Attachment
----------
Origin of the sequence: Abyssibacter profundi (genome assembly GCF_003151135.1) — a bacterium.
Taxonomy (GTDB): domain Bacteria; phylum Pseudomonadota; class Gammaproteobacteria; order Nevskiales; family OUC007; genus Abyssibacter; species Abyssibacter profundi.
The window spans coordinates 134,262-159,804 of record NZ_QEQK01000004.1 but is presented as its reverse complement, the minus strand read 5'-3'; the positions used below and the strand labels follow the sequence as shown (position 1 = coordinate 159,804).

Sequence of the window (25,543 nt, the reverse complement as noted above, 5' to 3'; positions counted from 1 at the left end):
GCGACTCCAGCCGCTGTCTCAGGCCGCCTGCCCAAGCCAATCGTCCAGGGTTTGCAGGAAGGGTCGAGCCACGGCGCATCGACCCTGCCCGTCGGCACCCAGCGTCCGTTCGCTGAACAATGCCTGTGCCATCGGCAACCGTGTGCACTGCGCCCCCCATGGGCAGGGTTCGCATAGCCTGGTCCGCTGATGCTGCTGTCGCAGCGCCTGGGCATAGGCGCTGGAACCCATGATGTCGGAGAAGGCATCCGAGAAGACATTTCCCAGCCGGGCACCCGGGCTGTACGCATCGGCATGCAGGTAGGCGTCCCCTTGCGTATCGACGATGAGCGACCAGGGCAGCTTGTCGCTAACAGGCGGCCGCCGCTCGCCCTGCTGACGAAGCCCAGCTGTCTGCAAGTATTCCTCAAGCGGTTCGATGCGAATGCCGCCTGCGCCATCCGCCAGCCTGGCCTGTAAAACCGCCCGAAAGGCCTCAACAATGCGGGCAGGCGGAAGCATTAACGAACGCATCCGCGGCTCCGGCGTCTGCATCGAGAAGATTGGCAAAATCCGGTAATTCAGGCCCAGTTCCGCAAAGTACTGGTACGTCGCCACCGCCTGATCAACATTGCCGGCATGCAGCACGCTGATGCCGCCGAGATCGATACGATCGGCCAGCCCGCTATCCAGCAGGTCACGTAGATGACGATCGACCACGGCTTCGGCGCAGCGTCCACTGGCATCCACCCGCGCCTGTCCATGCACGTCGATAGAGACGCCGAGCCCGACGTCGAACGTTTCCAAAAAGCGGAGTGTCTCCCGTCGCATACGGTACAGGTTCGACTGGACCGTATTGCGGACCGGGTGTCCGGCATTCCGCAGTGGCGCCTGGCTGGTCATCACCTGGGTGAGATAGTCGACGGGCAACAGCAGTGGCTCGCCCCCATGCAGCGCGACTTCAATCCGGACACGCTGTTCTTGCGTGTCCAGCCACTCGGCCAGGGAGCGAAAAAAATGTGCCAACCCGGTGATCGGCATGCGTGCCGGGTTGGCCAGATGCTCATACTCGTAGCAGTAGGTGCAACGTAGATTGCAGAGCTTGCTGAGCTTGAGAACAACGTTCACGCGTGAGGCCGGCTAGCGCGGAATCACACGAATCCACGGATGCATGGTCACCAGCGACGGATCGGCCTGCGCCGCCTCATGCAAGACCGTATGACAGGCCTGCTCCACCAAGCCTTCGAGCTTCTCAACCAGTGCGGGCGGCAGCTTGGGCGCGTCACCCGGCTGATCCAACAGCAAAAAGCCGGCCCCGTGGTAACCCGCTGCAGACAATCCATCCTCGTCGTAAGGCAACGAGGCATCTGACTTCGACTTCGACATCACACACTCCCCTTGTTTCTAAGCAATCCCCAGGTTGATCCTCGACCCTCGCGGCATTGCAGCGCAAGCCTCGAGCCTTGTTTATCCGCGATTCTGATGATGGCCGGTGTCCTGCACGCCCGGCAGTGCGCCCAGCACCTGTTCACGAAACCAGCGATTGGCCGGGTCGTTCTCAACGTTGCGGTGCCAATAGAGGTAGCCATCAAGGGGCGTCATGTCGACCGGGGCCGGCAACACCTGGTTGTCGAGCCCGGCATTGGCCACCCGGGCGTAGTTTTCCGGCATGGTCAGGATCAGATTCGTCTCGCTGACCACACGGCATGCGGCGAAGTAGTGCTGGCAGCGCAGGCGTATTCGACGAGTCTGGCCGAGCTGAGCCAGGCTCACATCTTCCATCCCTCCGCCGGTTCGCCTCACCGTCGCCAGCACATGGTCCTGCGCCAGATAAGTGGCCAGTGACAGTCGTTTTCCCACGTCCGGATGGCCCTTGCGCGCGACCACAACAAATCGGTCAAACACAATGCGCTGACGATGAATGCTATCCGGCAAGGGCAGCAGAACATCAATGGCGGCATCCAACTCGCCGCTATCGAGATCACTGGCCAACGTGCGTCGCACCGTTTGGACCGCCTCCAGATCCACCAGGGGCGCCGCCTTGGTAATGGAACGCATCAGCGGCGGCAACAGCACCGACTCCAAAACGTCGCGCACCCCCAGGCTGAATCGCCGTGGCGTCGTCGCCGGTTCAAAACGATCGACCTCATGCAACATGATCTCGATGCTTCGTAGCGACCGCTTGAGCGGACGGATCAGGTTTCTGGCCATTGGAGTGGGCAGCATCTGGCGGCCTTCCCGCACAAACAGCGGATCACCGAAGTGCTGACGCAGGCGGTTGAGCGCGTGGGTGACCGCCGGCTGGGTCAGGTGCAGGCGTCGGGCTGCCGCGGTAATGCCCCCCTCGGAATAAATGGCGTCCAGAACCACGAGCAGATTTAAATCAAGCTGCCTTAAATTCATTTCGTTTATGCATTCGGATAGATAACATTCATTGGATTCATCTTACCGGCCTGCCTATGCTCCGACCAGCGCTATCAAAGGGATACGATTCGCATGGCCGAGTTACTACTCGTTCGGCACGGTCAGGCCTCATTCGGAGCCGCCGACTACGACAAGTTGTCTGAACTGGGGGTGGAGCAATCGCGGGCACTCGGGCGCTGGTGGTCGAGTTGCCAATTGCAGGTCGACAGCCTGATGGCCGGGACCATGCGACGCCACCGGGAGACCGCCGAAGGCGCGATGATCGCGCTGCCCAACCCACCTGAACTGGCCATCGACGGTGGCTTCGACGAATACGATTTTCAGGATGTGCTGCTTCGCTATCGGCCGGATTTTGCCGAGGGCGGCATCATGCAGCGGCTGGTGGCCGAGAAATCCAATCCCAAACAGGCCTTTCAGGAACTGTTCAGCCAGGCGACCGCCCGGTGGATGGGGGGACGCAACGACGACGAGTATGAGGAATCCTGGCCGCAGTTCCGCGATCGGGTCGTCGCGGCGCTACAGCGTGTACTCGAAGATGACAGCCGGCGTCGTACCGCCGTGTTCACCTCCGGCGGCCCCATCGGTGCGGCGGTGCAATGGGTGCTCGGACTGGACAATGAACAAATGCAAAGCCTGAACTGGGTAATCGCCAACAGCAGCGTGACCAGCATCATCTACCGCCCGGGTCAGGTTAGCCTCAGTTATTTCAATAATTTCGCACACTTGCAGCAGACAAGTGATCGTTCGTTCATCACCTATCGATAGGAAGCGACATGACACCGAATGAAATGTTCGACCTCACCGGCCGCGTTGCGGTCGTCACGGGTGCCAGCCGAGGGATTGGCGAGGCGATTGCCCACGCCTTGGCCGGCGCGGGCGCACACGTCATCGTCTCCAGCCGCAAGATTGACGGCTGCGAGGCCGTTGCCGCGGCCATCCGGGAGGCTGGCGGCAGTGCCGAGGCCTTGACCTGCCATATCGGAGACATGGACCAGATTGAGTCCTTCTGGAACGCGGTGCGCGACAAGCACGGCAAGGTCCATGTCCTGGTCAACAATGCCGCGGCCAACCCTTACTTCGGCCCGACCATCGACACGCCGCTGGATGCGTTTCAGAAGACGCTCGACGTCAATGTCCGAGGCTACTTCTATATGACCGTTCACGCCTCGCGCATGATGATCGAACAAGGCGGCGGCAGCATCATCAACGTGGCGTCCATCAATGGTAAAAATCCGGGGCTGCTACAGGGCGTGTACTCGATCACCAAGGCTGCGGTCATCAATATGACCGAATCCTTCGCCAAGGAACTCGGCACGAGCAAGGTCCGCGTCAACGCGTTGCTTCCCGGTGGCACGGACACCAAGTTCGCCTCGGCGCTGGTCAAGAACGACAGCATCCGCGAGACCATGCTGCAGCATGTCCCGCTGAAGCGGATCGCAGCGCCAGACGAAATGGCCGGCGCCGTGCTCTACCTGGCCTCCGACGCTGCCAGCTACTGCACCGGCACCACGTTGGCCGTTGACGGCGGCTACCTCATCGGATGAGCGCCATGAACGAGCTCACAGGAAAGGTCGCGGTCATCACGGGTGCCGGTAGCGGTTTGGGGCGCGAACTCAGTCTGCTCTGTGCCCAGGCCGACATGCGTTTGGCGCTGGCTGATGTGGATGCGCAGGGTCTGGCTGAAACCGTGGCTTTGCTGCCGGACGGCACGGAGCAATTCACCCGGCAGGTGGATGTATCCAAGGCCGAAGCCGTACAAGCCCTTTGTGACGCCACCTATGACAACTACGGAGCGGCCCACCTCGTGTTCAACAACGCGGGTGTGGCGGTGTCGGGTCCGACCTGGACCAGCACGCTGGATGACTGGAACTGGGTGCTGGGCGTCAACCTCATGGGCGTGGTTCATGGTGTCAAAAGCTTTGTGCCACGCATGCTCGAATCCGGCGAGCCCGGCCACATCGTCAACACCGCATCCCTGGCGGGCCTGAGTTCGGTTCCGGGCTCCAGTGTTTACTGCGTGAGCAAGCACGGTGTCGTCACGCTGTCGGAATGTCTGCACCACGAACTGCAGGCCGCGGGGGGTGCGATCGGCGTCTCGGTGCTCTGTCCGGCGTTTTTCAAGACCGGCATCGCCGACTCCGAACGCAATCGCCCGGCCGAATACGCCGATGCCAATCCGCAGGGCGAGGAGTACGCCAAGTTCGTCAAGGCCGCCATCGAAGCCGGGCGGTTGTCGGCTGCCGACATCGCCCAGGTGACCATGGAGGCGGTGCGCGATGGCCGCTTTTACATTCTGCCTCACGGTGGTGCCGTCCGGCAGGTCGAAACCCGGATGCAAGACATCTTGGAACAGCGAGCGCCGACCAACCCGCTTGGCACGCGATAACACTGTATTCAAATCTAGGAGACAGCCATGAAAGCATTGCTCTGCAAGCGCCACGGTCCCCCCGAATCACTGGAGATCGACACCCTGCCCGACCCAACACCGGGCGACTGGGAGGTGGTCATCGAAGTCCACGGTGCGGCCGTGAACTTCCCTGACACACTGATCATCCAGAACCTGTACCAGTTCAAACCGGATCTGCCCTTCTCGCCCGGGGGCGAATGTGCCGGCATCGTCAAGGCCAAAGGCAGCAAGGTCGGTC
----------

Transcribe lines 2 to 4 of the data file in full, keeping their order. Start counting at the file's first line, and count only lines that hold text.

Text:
Taxonomy (GTDB): domain Bacteria; phylum Pseudomonadota; class Gammaproteobacteria; order Nevskiales; family OUC007; genus Abyssibacter; species Abyssibacter profundi.
The window spans coordinates 134,262-159,804 of record NZ_QEQK01000004.1 but is presented as its reverse complement, the minus strand read 5'-3'; the positions used below and the strand labels follow the sequence as shown (position 1 = coordinate 159,804).

Sequence of the window (25,543 nt, the reverse complement as noted above, 5' to 3'; positions counted from 1 at the left end):